“Your body does not belong to you.” Few lines can be more terrifying to hear in a horror movie than this one, and the same goes double when it crops up in a coming-of-age drama. In “Princesita,” a short, deceptively sun-kissed nightmare that ultimately falls under both those categories, it sounds a stomach-knotting alarm to a 12-year-old girl whose sexual and emotional development has fallen under the cultish control of toxic masculinity. Chilean director Marialy Rivas throws a veritable banana split of florid formal techniques at the screen in her risky second feature, switching registers from woozy waking dream to extreme-cinema shock therapy; it’s attention-grabbing, but the film’s restless, busy style does little to deepen the sensationalistic abuse narrative at its center. The edgy imprimatur of producer Pablo Larraín will give it a leg up with international distributors, but “Princesita” frustratingly proves as evasive as it is incendiary.
Questions begin mounting up as early as “Princesita’s” dazzling, elliptical pre-credit sequence, a trippy assembly of sliding neon streaks and natural transmogrification imagery that sets up the film’s ongoing stylistic tension between the organic and the artificial. Things don’t get much less cryptic as we segue into the seemingly charmed, notionally real world of Tamara (Sara Caballero, impressive in her first feature), a bright girl on the cusp of adolescence, who will shortly be made to put away childish things with brutal finality. She’s one of a large, undefined number of young people living on an idyllic lakeside compound in southernmost Chile, overseen with firm but nonconformist authority by the charismatic, middle-aged Miguel (regular Larraín collaborator Marcelo Alonso). A cult, then, by any definition of the term — in which days seem to pass in a perennially sunlit haze of slow-motion gambolling, shot to the lens-flared hilt by ace d.p. Sergio Armstrong, another valuable Larraín loan.
“Together, we are happy,” Tamara informs us via her ecstatically whispered narration — a running device that not only lends proceedings a darkened hint of late Terrence Malick, but throws the film’s perspective disconcertingly, perhaps deliberately, off-kilter from the beginning. The Tamara of the voiceover seems older and more omniscient than the precocious but decidedly unworldly girl we see on screen, so from what vantage point is her story being told? Whatever the answer, it’s one that knows the illusory nature of that aforementioned happiness. Tamara’s world is swiftly redefined when Miguel decrees that she must begin attending school away from the compound — a privilege not granted to her fellow cult members, since Miguel claims to see her as his potential successor. (To what, exactly, we don’t know: There’s a suggestion of religious intent to the cult that isn’t articulated beyond some garish fluorescent crosses.) It is suggested that Miguel is Tamara’s father, though the specifics of how anyone or anything came to be in this suspended reality are kept vague in a film that defines itself as an adult fairy tale.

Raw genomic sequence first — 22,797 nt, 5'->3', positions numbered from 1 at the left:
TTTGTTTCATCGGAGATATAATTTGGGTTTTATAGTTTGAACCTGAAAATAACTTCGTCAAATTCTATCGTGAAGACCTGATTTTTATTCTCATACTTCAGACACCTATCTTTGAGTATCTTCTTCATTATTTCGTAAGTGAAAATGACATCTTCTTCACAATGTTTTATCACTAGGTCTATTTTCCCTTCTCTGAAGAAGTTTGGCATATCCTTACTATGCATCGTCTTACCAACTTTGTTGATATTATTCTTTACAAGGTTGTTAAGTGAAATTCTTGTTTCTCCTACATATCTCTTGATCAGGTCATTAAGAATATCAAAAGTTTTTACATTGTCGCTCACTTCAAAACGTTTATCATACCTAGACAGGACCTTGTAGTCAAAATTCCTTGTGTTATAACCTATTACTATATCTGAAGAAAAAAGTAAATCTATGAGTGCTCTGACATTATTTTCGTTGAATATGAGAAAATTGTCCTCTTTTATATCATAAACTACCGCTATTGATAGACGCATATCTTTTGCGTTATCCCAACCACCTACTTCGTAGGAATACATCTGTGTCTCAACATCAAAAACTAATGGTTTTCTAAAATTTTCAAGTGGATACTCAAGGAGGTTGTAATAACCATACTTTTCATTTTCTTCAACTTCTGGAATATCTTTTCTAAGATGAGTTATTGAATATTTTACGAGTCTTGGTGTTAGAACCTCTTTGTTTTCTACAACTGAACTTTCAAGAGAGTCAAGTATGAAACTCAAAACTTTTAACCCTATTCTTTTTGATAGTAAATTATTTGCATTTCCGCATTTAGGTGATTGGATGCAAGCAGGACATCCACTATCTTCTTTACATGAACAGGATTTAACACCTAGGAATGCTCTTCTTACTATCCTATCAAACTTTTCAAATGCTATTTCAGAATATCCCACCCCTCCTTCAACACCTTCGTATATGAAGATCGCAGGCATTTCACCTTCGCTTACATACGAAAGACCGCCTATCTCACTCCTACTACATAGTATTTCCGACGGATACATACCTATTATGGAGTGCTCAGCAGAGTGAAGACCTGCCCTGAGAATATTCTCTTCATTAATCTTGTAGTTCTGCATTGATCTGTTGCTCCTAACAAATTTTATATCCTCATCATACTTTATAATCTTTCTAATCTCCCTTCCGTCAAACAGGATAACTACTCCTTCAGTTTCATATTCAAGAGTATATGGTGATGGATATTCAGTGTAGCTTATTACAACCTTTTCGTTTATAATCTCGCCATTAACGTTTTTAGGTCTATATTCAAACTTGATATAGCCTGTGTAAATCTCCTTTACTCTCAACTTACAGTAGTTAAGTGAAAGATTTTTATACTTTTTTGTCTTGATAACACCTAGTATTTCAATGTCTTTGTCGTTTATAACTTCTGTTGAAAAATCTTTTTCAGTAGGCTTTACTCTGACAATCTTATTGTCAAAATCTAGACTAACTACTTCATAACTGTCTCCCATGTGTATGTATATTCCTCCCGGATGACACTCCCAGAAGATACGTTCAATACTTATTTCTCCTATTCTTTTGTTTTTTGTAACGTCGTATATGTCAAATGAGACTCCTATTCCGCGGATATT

Even within this loosely disciplined story world, however, the question of why a controlling, obsessive alpha male like Miguel would risk the security of his otherworldly empire by exposing Tamara to conventional society remains a dramatic sticking point in Rivas and Camila Gutiérrez’s slender screenplay. From the first day of term, it’s clear to Tamara’s kindly teacher (María Gracia Omegna) that there’s something amiss about the girl’s home life; when the class begins sex education lessons, moreover, Tamara’s unexpected contributions to the discussion turn those early warning signs to blazing scarlet flags. For Miguel is counting on a hands-on role in his virginal young ward’s carnal enlightenment: It’s not Tamara he views as his successor after all, but the son he plans to seed in her.
There’s potential in this horrifying premise for an excoriating feminist allegory, yet even as “Princesita” sets about giving the patriarchy its due, the film undercuts its infernal power by skimping on human details. With all due credit to Caballero — who brings winning curiosity and maturity to a distinctly difficult role — Tamara never emerges as a complete character in her own right, even accounting for the possessive nature of her “family.” With her cool, abstract voiceover not necessarily a reflection of her surely turbulent inner life, she winds up a rather remote victim figure — the blank spaces in her psychology all the more disquieting as the film heads into perilous areas of sexual exploitation. Alonso’s increasingly malevolent leader is, unsurprisingly, more unknowable still: At just 78 minutes, “Princesita” may be admirably compact for a film trading in such tricky subject matter, but could afford a little more time spent coloring in its enigmatic character network.
Rivas’ keen directorial eye and ear for subtly compromised beauty at least brings consistent formal intrigue to this frustrating provocation. Even at its most pictorially blissed-out, there’s a bilious undercoat and queasy inconsistency of focus to Armstrong’s lensing that hints at greater corruption to come, while the low-lying electro buzz of Ignacio Pérez Marín and Domingo García-Huidobro’s score is in tune with our protagonist’s growing unease.